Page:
Berkshire

Network Rail and GWR warned over depot noise and air pollution

Reading train lines
Image caption Trains wait in sidings alongside housing before entering the GWR depot

Noise and air pollution from a new rail depot in Reading could prompt legal action, it has been warned.

Reading Borough Council said it had written to Network Rail and Great Western Railway (GWR) demanding action following complaints from residents.

People in Cardiff Road had complained of trains parked in sidings with engines idling.

GWR has previously said the introduction of electric trains in 2019 will reduce the problem.

An online petition set up by residents living close to the GWR depot complained about "low-frequency noise" from trains idling in the early hours of the morning.

The council said it has warned GWR and Network Rail it could face an abatement notice.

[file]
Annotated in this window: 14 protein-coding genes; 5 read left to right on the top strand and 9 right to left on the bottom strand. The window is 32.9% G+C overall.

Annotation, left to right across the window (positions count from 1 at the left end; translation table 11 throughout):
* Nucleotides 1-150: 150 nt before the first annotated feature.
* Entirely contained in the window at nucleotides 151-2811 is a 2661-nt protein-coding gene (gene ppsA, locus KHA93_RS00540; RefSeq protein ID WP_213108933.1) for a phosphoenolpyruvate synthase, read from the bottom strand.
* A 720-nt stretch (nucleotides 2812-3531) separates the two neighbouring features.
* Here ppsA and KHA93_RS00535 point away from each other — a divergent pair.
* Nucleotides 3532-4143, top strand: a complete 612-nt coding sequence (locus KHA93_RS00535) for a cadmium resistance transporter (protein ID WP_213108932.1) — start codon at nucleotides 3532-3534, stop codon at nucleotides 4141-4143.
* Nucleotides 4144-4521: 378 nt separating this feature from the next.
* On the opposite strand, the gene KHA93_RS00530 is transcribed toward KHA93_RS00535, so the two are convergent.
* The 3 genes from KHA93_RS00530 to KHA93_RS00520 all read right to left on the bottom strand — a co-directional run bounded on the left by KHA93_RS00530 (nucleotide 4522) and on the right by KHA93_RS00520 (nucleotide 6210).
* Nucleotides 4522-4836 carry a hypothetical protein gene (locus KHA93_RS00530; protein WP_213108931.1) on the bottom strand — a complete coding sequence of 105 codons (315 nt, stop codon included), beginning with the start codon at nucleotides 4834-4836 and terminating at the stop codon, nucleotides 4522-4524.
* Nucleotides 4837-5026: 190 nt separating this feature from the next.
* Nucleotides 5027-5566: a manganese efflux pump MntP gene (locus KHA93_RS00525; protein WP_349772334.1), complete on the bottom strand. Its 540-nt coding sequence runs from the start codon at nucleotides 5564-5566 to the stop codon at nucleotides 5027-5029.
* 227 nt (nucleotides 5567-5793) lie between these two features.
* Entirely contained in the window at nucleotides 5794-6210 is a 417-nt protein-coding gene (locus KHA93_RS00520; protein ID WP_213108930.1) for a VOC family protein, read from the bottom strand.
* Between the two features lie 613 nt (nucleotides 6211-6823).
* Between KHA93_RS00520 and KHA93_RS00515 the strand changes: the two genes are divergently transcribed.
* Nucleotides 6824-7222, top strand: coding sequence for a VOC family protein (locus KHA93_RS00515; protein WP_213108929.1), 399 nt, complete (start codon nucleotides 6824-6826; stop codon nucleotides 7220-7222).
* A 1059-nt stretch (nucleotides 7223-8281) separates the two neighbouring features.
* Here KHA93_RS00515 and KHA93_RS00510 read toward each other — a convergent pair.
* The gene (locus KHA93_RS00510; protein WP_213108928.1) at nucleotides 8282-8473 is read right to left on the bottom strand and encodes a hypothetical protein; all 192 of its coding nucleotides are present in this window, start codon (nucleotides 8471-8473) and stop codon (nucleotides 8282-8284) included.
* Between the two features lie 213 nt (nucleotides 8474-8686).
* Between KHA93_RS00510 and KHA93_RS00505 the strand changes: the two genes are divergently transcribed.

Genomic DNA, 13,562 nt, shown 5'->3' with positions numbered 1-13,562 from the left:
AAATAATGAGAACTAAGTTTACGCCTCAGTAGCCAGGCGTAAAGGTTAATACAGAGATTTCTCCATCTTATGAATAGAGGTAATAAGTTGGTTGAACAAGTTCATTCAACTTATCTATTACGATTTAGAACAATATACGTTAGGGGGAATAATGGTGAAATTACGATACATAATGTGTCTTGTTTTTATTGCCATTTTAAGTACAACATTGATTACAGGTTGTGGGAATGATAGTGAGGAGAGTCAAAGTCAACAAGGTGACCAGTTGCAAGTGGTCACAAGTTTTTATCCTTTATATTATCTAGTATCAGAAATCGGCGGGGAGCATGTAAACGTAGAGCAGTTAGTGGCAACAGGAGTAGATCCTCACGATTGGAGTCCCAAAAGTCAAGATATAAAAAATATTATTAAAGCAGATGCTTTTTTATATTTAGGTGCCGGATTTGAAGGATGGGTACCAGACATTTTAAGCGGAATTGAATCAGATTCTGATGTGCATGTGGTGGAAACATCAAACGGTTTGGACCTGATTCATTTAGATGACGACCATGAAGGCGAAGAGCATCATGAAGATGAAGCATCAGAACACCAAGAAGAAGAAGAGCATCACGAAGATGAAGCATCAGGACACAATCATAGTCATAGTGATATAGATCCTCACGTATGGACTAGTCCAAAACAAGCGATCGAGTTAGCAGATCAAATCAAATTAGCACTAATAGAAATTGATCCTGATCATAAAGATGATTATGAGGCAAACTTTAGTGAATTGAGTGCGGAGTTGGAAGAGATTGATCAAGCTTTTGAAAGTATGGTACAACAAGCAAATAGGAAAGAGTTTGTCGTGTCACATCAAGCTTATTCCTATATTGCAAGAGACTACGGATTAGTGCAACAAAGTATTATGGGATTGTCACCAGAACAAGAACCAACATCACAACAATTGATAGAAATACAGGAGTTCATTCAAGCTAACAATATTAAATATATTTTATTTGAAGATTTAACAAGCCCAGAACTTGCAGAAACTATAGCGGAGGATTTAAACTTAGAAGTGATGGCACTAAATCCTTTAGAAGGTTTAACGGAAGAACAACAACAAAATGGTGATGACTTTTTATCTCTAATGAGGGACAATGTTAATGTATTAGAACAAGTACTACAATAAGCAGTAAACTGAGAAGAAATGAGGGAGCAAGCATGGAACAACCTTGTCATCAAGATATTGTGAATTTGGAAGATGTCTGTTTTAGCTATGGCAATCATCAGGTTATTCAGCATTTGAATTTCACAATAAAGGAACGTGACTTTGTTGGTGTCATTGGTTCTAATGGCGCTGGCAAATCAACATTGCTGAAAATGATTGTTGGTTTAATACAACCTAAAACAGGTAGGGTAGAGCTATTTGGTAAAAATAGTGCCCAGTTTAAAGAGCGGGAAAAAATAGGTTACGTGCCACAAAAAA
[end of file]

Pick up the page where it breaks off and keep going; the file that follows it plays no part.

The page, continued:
Image caption Soundproof fencing was erected to alleviate noise from the tracks

Deputy council leader Tony Page said the responses form the companies had so far been "inadequate".

"The council is fully supportive of the huge benefits the realignment of rail lines in and around Reading has brought.

"By the same token, the concerns local residents have [about] noise and air pollution are very real and the council is lobbied on these issues regularly.

"We hope that escalating local concerns to senior management will prove more effective."

Earlier this year, GWR said the noise was within safe levels and it had changed the way it operated trains on the sidings.

Jonathan Dart, chairman of the Bell Tower Community Association, said he warmly welcomed the council's announcement to "put an end to the nuisance being caused to the residents of Cardiff Road".

However, he criticised the time it took the authority to investigate the issue.

"It took nine months and a press campaign for the council to release an officer's report stating that being in part of Cardiff Road at 03:29 was akin to being backstage at the Reading Festival," he said.

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